Recently I spent a few hot and sunny days in Miami, Florida discussing Transit-Oriented Development (TOD) finance strategies with planners from across the country. Joining me was Dena Belzer, President and CEO of Strategic Economics – one of the nation’s top thinkers on urban finance, and staff from Reconnecting America. In our discussions with meeting participants we strove to reinforce the important reality that transit itself does not make an urban market, but rather, transit investment can act as a market accelerator.
A common mistake for planners and transit officials is to pursue TOD projects with a belief that building near transit will automatically create significant new ridership and increased property values. Too little attention is paid to the smaller scale strategies that can help to make TOD a success. Included in this category would be things like attention to good design of both the building and the street – does the project fit with the neighborhood’s scale and aesthetics? Are there sidewalks, trees or other greenery and lighting that signal people are desired and that it’s a safe and comfortable place?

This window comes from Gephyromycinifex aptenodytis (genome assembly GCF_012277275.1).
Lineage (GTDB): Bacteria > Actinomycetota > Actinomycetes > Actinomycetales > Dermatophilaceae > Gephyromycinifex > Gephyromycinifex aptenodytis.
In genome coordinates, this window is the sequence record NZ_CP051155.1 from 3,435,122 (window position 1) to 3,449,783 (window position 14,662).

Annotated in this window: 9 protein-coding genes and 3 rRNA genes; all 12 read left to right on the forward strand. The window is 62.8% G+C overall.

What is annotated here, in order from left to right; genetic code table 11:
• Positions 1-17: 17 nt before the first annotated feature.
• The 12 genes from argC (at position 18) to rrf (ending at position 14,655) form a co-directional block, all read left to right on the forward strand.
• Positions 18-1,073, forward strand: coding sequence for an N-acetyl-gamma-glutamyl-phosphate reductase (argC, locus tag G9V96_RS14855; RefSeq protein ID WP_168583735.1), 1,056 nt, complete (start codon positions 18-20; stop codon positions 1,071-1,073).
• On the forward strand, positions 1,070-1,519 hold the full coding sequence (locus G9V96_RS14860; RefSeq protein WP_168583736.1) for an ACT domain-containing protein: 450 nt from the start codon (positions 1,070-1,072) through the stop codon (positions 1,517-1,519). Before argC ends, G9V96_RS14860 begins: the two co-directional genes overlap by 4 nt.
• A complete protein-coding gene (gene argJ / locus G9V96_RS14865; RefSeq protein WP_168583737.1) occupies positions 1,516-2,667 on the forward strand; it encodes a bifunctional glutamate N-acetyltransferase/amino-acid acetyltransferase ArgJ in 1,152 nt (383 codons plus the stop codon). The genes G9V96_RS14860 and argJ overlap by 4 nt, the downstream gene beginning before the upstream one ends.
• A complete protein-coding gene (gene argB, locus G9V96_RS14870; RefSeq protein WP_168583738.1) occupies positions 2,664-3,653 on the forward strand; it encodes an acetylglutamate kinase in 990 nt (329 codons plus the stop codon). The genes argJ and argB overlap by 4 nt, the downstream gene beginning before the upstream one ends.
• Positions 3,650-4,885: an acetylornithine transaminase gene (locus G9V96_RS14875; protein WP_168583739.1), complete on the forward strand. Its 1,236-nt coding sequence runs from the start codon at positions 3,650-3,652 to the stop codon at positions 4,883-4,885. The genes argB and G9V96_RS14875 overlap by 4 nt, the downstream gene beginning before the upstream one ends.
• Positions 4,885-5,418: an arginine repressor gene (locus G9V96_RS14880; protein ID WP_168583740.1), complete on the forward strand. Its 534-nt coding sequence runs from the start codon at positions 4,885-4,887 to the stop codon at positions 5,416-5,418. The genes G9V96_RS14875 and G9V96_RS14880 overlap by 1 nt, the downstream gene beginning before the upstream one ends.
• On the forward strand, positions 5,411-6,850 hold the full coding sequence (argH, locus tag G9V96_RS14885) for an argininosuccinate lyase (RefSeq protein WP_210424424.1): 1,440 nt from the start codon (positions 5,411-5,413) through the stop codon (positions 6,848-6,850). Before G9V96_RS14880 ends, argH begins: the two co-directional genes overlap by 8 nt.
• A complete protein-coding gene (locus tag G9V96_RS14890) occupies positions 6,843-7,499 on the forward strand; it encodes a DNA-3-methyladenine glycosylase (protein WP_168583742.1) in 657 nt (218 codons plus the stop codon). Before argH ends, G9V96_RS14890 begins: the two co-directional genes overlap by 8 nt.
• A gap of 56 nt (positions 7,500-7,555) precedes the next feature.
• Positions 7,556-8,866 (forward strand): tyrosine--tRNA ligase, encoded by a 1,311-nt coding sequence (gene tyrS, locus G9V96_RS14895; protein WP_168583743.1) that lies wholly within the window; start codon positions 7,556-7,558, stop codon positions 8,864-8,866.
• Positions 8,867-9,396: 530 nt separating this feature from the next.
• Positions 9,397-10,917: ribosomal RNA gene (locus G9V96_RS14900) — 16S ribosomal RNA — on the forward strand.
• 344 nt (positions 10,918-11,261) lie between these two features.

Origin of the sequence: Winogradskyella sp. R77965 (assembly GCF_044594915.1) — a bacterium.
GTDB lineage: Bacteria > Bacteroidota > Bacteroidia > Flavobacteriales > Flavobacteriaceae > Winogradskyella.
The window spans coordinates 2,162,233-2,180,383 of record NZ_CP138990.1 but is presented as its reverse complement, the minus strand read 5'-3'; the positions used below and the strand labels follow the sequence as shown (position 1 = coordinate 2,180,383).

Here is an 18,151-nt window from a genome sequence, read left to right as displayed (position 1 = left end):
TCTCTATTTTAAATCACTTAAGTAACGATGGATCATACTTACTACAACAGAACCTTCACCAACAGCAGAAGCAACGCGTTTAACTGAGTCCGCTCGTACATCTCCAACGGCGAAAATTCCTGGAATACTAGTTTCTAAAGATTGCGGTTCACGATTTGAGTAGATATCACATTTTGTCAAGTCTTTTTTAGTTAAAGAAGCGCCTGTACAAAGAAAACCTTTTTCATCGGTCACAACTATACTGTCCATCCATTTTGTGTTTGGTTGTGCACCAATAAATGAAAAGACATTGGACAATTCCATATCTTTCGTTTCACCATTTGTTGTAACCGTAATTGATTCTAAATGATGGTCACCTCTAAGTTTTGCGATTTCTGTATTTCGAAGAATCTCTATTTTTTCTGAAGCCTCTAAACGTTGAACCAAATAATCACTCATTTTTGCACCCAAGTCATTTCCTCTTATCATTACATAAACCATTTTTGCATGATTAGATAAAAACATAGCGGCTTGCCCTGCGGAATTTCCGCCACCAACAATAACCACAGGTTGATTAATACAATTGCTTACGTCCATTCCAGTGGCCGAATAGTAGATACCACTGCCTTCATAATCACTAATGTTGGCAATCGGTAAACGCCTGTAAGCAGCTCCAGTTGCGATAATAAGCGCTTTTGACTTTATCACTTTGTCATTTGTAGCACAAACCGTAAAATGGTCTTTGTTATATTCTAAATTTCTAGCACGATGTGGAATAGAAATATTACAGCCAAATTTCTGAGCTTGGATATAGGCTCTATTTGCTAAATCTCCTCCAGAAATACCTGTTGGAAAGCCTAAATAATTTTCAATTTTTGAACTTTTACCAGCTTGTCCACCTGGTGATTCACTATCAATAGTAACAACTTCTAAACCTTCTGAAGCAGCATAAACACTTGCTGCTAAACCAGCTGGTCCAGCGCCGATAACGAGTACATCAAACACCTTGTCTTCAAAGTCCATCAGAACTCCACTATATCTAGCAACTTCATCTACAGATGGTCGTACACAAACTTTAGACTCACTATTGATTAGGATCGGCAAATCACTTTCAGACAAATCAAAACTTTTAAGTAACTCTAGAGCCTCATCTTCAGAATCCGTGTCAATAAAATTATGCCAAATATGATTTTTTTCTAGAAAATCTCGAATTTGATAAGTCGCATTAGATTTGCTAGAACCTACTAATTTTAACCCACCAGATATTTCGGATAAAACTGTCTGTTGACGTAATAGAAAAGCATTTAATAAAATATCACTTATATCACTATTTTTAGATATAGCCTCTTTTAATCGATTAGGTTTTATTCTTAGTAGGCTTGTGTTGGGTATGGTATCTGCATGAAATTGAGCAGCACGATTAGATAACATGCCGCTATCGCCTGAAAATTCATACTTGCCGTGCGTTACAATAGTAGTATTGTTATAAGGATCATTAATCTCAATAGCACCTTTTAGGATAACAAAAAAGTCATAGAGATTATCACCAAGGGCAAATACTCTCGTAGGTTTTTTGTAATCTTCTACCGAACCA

A case in point
is Miami, where the city’s elevated transit system sails by overhead creating a
challenge to integrate it with the urban fabric. New development including
Dadeland South and the new Intermodal Center at Miami International, are
significant in scale and take advantage of a unique zoning tool available along
Miami’s Metrorail lines where a “rapid transit zone” designation allows for
much higher density and land use control by the transit agency. Urban
neighborhoods are a curious mélange of incredibly high density mixed with
old-school 1950s one or two story structures. The result can feel a bit unsettling, especially for those experiencing it on foot.